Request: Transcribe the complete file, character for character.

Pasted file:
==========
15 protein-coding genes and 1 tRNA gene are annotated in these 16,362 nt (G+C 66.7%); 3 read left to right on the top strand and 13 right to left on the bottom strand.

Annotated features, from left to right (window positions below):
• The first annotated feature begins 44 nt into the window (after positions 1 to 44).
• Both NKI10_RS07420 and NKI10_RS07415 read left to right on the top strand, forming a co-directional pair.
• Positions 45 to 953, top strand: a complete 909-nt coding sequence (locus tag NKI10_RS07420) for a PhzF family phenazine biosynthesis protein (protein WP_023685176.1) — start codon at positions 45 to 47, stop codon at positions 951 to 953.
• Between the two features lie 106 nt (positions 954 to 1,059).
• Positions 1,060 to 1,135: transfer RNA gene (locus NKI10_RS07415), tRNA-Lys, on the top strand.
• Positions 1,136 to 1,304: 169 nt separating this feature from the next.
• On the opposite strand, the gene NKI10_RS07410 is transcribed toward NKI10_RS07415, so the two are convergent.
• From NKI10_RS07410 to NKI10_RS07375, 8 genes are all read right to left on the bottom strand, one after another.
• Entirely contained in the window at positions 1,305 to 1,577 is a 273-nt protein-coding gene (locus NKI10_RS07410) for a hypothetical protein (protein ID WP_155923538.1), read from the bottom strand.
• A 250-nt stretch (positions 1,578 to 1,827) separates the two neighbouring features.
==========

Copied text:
15 protein-coding genes and 1 tRNA gene are annotated in these 16,362 nt (G+C 66.7%); 3 read left to right on the top strand and 13 right to left on the bottom strand.

Annotated features, from left to right (window positions below):
• The first annotated feature begins 44 nt into the window (after positions 1 to 44).
• Both NKI10_RS07420 and NKI10_RS07415 read left to right on the top strand, forming a co-directional pair.
• Positions 45 to 953, top strand: a complete 909-nt coding sequence (locus tag NKI10_RS07420) for a PhzF family phenazine biosynthesis protein (protein WP_023685176.1) — start codon at positions 45 to 47, stop codon at positions 951 to 953.
• Between the two features lie 106 nt (positions 954 to 1,059).
• Positions 1,060 to 1,135: transfer RNA gene (locus NKI10_RS07415), tRNA-Lys, on the top strand.
• Positions 1,136 to 1,304: 169 nt separating this feature from the next.
• On the opposite strand, the gene NKI10_RS07410 is transcribed toward NKI10_RS07415, so the two are convergent.
• From NKI10_RS07410 to NKI10_RS07375, 8 genes are all read right to left on the bottom strand, one after another.
• Entirely contained in the window at positions 1,305 to 1,577 is a 273-nt protein-coding gene (locus NKI10_RS07410) for a hypothetical protein (protein ID WP_155923538.1), read from the bottom strand.
• A 250-nt stretch (positions 1,578 to 1,827) separates the two neighbouring features.